As Thulani’s education in the Business Coaching field grew, he started to identify other factors that make a Business Coach truly professional. He learnt about genre-based coaching which referred to different types and styles of coaching.

Much to Thulani’s surprise, he discovered that there are almost 30 categories of coaching. (See a comprehensive list of the various coaching genres here→)

Thulani was aware that he had no interest in Life or Wellness coaching as his background and expertise lay in the business world. Therefore, the coaching genres that he needed to consider included:

  • Business Coaching
  • Executive Coaching
  • Leadership Coaching
  • Performance Coaching
  • Organisational Coaching

But why would Thulani decide to identify his coaching genre? Thulani was an analytical person who wanted his coaching business to be successful. To ensure this, he wanted to investigate the benefits or harm that selecting a coaching genre could bring him as a Business Coach.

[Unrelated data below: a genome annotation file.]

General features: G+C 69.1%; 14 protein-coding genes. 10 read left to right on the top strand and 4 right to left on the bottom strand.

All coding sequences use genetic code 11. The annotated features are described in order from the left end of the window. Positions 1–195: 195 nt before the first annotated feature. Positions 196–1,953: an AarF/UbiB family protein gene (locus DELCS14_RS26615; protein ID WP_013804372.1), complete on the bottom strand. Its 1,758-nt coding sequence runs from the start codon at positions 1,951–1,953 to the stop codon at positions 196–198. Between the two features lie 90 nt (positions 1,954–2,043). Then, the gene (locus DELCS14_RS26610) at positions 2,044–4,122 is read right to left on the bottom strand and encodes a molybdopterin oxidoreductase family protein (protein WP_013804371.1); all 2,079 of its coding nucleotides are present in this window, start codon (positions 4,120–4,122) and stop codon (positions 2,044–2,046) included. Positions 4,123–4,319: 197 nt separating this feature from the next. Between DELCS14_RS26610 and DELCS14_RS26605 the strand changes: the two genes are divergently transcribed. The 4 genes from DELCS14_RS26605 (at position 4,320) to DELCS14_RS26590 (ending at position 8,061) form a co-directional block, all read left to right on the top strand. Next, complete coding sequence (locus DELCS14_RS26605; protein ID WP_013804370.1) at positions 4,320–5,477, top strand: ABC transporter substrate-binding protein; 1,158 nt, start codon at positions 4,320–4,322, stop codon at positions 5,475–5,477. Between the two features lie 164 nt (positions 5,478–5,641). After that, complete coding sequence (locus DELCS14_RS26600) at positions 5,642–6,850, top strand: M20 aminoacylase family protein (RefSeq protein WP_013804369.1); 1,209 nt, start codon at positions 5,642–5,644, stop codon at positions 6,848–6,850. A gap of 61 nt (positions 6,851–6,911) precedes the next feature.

Thulani was in a predicament known to many Business Coaches: Should he limit his market and be seen as a specialist, or should he try to take any work he could in the business arena and not define himself too specifically?

To help himself make a decision, he examined these criteria:

Will this training genre open doors to coaching clients for you?

The most important thing for Thulani to consider was whether selecting a genre would be most beneficial to his business. Thulani did some internet research and asked around and he found out that people did indeed search for a specific type of coaching.

Executive Coaching in particular, appeared to be the most popular type of coaching. This excited Thulani as this was an area of interest to him and something that he could identify with. It was a specialised area with enough breadth around which he could build his Business Coaching practice. He thought that it was likely that his passion would draw clients, but he needed to determine if this was his own perception or if it was indeed a reality.

Can you calculate and estimate the demand and concomitant income in your market for this genre?